Divide Daylilies and Irises for Double the Color

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garden tips by region - divide daylilies

Daylilies and irises are the workhorses of the garden. These easy to grow, durable perennials delight year after year with colorful flowers. After a while even the toughest plants need a little TLC. If your daylilies or irises aren’t blooming as much or are crowded, they need to be divided.

Dividing a Daylily:

  1. Dig when the soil is moist, but not wet.
  2. Pry under and slightly away from the clump of daylilies with a digging fork. Work in a circle and move the fork forward and back to ease roots out. Be careful not to pierce roots.
  3. Lift the clump free and shake off soil.
  4. Using two digging forks, insert back to back into the center of the clump.
  5. Pull the handles of the forks apart, separating the clump into two.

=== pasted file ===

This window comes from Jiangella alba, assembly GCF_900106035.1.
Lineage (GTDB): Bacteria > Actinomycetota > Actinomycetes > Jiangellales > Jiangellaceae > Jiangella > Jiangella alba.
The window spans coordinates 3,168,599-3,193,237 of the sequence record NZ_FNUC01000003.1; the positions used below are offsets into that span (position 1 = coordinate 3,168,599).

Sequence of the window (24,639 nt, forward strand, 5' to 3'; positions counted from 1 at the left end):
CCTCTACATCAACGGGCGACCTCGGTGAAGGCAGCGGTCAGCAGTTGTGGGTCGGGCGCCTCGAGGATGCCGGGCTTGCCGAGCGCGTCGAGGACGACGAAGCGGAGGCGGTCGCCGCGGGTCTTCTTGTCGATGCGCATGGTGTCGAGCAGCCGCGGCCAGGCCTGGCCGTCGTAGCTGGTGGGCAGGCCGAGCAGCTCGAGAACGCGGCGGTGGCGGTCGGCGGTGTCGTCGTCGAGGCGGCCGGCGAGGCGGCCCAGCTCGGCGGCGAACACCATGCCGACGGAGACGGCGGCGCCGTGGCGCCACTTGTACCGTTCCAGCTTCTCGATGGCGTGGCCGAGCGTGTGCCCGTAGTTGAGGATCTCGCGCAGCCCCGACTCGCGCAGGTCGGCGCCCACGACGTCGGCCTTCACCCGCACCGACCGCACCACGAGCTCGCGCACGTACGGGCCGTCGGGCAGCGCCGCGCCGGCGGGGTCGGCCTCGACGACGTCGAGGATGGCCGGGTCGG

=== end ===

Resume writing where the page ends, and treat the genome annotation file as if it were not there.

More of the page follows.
6. Continue separating into clumps, no smaller than four leaves each.
  7. Trim leaves to 12”.
  8. Replant clumps in holes twice as wide as they are deep.
  9. Add a couple shovelfuls of compost, then fill the hole with soil, gently pressing down.
  10. Water thoroughly.

Dividing an Iris:

  1. Dig when the soil is moist, but not wet.
  2. Pry under and slightly away from the clump of irises with a digging fork. Work in a circle and move the fork forward and back to ease roots out. Be careful not to pierce roots.
  3. Lift the clump free and shake off soil.
  4. Inspect the fleshy roots, which are called rhizomes. Trash soggy, mushy or discolored rhizomes. Do not compost.
  5. Gently pull rhizomes apart without breaking them. Or cut apart with a sharp knife.
  6. Discard rhizomes with flower stalks attached, as these will not bloom again. Keep “baby” ones with smaller fans of leaves growing along the side of this main rhizome.
  7. Trim leaves to 8-10”.
  8. Dig wide, shallow holes 2’ apart. Mix in compost and granular fertilizer.
  9. Replant rhizomes covering only the roots with soil. It’s critical to keep the top part exposed at soil level.
  10. Water.

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